Saturday, March 30, 2013

Saturday is Perfect for Poetry.

 


It is Saturday, a good day to pull things together:  Grocery shop.  Do the laundry.  Take care of the car.

On Saturday, amends are made for weekday shortcuts:  A longer run for Fido at the dog park.  Ride your bike all the way around the lake.  Play with the kids.  Call mom.

On Saturday night we freshen up, unkink, wiggle our toes.

This kind of day, Saturday, is made for poetry.  It's a shot of fresh language directly into the brain.  Or a pleasantly familiar visit, like getting together with your old friend Shakespeare.  For example, a fun, short burst of poetry is found in Shakespeare's witches' chant from Macbeth.  It's great writing to read out loud.  Go ahead and try it; and give it a little punch, a little drama.

Double, double toil and trouble;
Fire, burn; and, cauldron, bubble.
Fillet of a fenny snake,
In the cauldron boil and bake;
Eye of newt, and toe of frog
Wool of bat and tongue of dog,
Adder's fork, and blind-worm's sting,
Lizard's leg, and owlet's wing, -
For a charm of powerful trouble,
Like a hell-broth boil and bubble.

Did you smile after reading it aloud?  I do.

Unlike many other forms of writing, poems can have tremendous staying power.  For years I've carried in my wallet a poem called Fool's Errands by Kay Ryan that I'd read in the New Yorker.  It's a short poem with simple language, but perfectly captures and explains a joy that I've seen myself.  Here is the link.   Another poem I've hung onto after reading it in the New Yorker is by Michael Longley and called Cloudberries.   The title alone hooked me; I love the word 'cloudberries'

Something as fun, surprising, and engaging as poetry has to be good for you, right? Why not take a moment this Saturday to read, or write, some poetry.


   

Thursday, March 7, 2013

New Book from Brad Parks, Author of Mysteries Featuring Reporter Carter Ross.

 
A dawning realization: I have more Brad Parks books to read.

A few years ago I read, and greatly enjoyed, Faces of the Gone by Brad Parks.  This week, while reading Criminal Element, I discovered that Parks is bringing out his fourth book in this series.  Where the heck have I been? I missed reading books two and three.  Catching up with investigative reporter Carter Ross, Parks' protagonist, is now definitely on my to-do list.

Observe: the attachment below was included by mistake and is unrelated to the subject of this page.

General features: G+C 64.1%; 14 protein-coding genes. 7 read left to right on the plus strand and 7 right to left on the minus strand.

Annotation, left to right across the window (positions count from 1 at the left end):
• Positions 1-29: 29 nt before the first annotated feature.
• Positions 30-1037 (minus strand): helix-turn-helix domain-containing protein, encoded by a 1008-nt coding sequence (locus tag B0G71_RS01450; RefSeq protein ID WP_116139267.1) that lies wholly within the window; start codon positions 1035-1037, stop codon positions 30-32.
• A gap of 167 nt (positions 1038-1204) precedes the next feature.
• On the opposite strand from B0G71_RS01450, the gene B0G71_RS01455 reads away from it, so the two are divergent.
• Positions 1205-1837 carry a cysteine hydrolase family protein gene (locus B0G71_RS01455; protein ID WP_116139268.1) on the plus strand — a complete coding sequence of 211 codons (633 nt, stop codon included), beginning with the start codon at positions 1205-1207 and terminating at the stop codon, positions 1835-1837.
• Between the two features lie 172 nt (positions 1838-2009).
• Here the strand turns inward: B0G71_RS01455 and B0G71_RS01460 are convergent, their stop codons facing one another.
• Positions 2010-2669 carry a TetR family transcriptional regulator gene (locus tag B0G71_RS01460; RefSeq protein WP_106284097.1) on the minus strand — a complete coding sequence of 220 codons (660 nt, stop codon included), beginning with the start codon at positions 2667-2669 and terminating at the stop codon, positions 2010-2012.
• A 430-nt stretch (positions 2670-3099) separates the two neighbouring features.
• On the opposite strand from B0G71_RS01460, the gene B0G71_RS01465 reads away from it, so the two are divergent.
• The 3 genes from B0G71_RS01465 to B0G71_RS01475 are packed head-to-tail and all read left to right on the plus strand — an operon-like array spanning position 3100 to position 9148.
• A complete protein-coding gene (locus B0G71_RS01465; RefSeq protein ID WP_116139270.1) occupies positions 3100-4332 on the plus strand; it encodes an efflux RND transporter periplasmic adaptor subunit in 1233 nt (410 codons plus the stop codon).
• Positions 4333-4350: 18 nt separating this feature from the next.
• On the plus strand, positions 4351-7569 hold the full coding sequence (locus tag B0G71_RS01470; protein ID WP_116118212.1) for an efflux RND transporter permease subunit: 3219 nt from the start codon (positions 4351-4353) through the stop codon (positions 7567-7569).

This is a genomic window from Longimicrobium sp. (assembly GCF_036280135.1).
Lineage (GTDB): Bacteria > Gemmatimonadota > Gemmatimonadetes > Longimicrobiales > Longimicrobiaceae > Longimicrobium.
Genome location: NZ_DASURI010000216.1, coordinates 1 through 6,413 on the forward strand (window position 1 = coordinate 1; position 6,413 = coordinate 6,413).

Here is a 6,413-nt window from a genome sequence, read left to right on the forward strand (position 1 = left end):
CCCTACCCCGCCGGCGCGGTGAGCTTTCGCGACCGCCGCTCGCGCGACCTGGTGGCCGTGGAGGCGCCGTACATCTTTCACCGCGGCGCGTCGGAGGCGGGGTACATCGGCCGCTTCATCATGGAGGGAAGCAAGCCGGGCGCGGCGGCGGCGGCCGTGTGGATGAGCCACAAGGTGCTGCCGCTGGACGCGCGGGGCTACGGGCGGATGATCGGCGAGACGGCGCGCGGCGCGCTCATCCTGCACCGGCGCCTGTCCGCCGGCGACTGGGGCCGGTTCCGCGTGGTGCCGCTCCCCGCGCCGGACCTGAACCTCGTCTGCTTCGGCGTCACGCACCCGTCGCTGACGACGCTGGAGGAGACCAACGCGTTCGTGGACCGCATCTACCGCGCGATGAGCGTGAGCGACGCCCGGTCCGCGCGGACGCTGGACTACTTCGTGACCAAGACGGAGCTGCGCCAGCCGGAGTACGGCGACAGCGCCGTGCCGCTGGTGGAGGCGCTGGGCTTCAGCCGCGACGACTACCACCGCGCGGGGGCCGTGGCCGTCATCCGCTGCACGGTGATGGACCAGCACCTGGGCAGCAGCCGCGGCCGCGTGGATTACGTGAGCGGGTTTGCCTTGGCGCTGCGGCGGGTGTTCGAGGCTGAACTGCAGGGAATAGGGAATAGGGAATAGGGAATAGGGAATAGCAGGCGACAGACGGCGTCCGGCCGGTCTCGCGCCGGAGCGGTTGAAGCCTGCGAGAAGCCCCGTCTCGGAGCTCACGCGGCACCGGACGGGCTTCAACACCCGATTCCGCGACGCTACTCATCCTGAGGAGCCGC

The latest from Parks is called The Good Cop.  In addition to Faces of the Gone, earlier books featuring Carter Ross are Eyes of the Innocent (#2) and The Girl Next Door (#3).

Saturday, March 2, 2013

"With or Without You": Unsparing Memoir by Domenica Ruta.

The memoir With or Without You is Domenica Ruta's unsparing entry into the tragedy-and-recovery genre.  In this case, the tragedy is growing up with an intense, and at times horribly careless, drug-using mother, and Ruta's own struggle with alcohol as an adult.  The recovery is Ruta's turn to sobriety (and also, it appears, launching her writing career by publishing this memoir).

As a memoir, I found Ruta's story of her childhood and young adulthood to be more sad than inspirational. And while very readable, the book is full of not-nice things. When I described With of Without You to a friend, including a bit that I found particularly disturbing, she told me, "Amy, don't read books like that."  

If you read the book, let me know your thoughts in the comments below.  It might be a good read for book clubs.

Finally, an article about With or Without You appeared this week in the New York Times.  Here is a link to that story.